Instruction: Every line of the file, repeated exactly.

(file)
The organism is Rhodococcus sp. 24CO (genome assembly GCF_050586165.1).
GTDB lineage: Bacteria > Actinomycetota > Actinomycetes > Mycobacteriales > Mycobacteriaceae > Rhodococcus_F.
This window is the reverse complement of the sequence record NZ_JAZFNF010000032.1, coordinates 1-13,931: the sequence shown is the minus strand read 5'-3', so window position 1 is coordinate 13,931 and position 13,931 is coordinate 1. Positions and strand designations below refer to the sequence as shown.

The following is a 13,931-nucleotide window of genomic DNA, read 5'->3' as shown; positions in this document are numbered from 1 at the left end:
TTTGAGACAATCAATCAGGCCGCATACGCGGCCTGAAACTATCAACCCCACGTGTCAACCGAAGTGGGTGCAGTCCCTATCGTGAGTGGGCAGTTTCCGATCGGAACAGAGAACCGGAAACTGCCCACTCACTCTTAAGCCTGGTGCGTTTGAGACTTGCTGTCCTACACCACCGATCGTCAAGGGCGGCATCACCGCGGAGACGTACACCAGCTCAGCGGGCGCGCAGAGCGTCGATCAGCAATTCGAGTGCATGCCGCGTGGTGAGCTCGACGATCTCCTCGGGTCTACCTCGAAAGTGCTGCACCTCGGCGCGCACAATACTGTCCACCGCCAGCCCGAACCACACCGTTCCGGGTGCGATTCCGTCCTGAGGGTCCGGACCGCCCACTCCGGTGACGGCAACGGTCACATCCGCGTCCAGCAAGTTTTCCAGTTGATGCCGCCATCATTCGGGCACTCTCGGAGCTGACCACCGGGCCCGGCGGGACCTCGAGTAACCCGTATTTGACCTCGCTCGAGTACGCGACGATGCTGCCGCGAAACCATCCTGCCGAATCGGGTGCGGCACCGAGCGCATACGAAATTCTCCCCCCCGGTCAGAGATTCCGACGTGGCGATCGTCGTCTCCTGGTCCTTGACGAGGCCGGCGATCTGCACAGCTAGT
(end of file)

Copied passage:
The organism is Rhodococcus sp. 24CO (genome assembly GCF_050586165.1).
GTDB lineage: Bacteria > Actinomycetota > Actinomycetes > Mycobacteriales > Mycobacteriaceae > Rhodococcus_F.
This window is the reverse complement of the sequence record NZ_JAZFNF010000032.1, coordinates 1-13,931: the sequence shown is the minus strand read 5'-3', so window position 1 is coordinate 13,931 and position 13,931 is coordinate 1. Positions and strand designations below refer to the sequence as shown.

The following is a 13,931-nucleotide window of genomic DNA, read 5'->3' as shown; positions in this document are numbered from 1 at the left end:
TTTGAGACAATCAATCAGGCCGCATACGCGGCCTGAAACTATCAACCCCACGTGTCAACCGAAGTGGGTGCAGTCCCTATCGTGAGTGGGCAGTTTCCGATCGGAACAGAGAACCGGAAACTGCCCACTCACTCTTAAGCCTGGTGCGTTTGAGACTTGCTGTCCTACACCACCGATCGTCAAGGGCGGCATCACCGCGGAGACGTACACCAGCTCAGCGGGCGCGCAGAGCGTCGATCAGCAATTCGAGTGCATGCCGCGTGGTGAGCTCGACGATCTCCTCGGGTCTACCTCGAAAGTGCTGCACCTCGGCGCGCACAATACTGTCCACCGCCAGCCCGAACCACACCGTTCCGGGTGCGATTCCGTCCTGAGGGTCCGGACCGCCCACTCCGGTGACGGCAACGGTCACATCCGCGTCCAGCAAGTTTTCCAGTTGATGCCGCCATCATTCGGGCACTCTCGGAGCTGACCACCGGGCCCGGCGGGACCTCGAGTAACCCGTATTTGACCTCGCTCGAGTACGCGACGATGCTGCCGCGAAACCATCCTGCCGAATCGGGTGCGGCACCGAGCGCATACGAAATTCTCCCCCCCGGTCAGAGATTCCGACGTGGCGATCGTCGTCTCCTGGTCCTTGACGAGGCCGGCGATCTGCACAGCTAGT